Rodney Crowell meditates on love and life as he takes a sombre walk through Nashville’s neglected back streets.
Since moving to Nashville in 1972, Rodney Crowell has held onto his place at the top-table of Americana and alt-country singer-songwriters, and the quality of his work has been recognised with a slew of awards, including two Grammys. Having racked up fifteen number one hits – including 6 of his own and dozens of others for an impressively diverse array of artists including Emmylou Harris, Johnny Cash, Waylon Jennings, Keith Urban, Bob Seger, Etta James and Grateful Dead – it’s no surprise to discover that he’s lost none of his power as a exceptional songwriter in his latest release.
‘Triage‘ is the title track to his upcoming album and it sees Crowell focus his unflinching gaze on life in contemporary America and the perilous state of love itself in an increasingly bleak world. “I think I know what love is, forgiveness for a start // Room for those you love to hate, somewhere inside your heart.”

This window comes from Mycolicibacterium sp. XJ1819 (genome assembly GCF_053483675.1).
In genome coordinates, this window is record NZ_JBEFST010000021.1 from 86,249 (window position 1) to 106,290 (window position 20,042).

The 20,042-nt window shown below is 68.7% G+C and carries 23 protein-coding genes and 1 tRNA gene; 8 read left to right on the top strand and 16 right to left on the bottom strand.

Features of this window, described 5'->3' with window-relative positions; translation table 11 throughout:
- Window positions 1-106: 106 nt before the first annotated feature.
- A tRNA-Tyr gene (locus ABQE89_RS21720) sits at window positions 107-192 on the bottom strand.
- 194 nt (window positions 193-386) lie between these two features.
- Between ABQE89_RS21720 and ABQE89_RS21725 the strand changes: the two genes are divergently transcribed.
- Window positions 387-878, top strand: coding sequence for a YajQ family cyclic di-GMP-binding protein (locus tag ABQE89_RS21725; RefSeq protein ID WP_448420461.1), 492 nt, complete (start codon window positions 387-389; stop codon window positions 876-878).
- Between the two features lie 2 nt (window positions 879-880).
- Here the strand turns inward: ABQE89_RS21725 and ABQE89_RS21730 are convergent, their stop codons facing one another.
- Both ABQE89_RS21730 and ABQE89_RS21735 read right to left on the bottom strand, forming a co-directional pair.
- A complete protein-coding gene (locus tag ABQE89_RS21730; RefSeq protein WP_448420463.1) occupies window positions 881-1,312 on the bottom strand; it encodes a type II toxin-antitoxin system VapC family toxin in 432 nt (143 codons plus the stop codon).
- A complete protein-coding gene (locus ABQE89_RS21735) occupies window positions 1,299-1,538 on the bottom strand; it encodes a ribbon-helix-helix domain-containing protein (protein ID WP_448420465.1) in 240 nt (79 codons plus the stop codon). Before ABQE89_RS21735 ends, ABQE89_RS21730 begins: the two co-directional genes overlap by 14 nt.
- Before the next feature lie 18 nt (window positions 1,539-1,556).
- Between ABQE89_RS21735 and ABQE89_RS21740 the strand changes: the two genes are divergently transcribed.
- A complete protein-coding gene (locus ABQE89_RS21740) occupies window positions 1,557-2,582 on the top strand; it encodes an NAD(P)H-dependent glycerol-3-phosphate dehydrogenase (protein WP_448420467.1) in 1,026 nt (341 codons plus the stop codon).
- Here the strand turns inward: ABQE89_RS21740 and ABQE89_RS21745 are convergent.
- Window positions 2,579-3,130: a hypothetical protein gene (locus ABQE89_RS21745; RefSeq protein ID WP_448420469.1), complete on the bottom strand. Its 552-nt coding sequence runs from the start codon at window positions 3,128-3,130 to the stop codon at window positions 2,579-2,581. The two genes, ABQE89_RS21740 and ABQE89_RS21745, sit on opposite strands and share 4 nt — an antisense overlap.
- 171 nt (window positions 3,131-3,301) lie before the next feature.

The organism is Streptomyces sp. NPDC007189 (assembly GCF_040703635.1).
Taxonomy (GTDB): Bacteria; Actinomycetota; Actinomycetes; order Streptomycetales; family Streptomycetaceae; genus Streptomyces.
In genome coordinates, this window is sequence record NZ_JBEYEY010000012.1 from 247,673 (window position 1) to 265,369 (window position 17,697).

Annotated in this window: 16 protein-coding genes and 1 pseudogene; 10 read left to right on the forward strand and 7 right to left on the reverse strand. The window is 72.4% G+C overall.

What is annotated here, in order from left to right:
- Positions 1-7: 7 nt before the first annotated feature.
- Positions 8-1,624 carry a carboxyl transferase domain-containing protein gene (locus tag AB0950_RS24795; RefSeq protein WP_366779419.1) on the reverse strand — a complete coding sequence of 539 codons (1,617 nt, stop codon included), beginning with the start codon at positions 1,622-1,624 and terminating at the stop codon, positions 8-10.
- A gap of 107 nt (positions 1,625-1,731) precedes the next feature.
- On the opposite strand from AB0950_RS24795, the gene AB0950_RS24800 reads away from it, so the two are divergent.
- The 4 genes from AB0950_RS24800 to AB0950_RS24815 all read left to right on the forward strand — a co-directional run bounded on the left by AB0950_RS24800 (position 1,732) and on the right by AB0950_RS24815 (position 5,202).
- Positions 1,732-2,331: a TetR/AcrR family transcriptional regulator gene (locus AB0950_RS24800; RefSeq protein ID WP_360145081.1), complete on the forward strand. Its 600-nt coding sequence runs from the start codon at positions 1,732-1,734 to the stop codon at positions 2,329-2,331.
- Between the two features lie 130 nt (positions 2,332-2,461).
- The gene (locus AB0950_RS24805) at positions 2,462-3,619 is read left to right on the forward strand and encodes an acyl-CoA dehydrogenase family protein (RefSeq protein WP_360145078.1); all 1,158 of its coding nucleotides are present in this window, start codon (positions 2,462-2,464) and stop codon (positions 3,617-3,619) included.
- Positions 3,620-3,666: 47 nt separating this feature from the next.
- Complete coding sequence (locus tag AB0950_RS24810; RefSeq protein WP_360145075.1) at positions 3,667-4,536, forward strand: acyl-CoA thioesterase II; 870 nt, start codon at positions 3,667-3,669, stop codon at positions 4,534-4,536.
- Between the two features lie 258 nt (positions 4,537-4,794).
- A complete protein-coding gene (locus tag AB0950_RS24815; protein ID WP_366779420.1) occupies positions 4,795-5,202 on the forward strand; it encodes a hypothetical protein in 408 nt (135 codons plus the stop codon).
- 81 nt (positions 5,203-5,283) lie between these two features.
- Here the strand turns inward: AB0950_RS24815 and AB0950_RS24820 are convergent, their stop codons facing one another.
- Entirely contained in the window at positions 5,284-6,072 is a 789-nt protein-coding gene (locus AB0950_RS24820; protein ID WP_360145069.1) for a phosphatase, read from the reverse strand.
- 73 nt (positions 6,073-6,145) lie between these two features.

Crowell credits the song’s inspiration to his friend Joe Henry and, “His clear-eyed and openly vulnerable take on the uncertainties of an out-of-the-blue cancer diagnosis opened the door to this song.”
Directed by Haroula Rose with camera work by Sebastian Pinzon Silva, the video’s cool, wash-out monochrome emphasises the desolation of the grim urban locations, as Crowell walks litter-strewn sidewalks, looking through razor-wire and chain-link fences at fields of discarded trash and a city’s rotting detritus. But despite the dark mood, Crowell’s sense of humour isn’t entirely lost, with a casually kicked bottle in the opening shot and some air-piano played on the razor-wire very much in keeping with his wry lyrical observations.
Ultimately, the song’s final section reveals a more optimistic message, “If you’re asking me what love is here’s what I might say // you can find it out there anywhere on any given day.” The accompanying hard cut from the black and white urban setting to Crowell walking through a heavily contrasting woodland scene bathed in soft, late-evening colours is abrupt, but perhaps it has even more impact as a result.
Crowell says that the video accomplished what he hoped it would, “I came out looking like a guy who knows pretty much what time it is in the world. No small feat, that.” In these tumultuous times, no small feat indeed. A powerful message from a powerhouse of country and Americana music… not to be missed.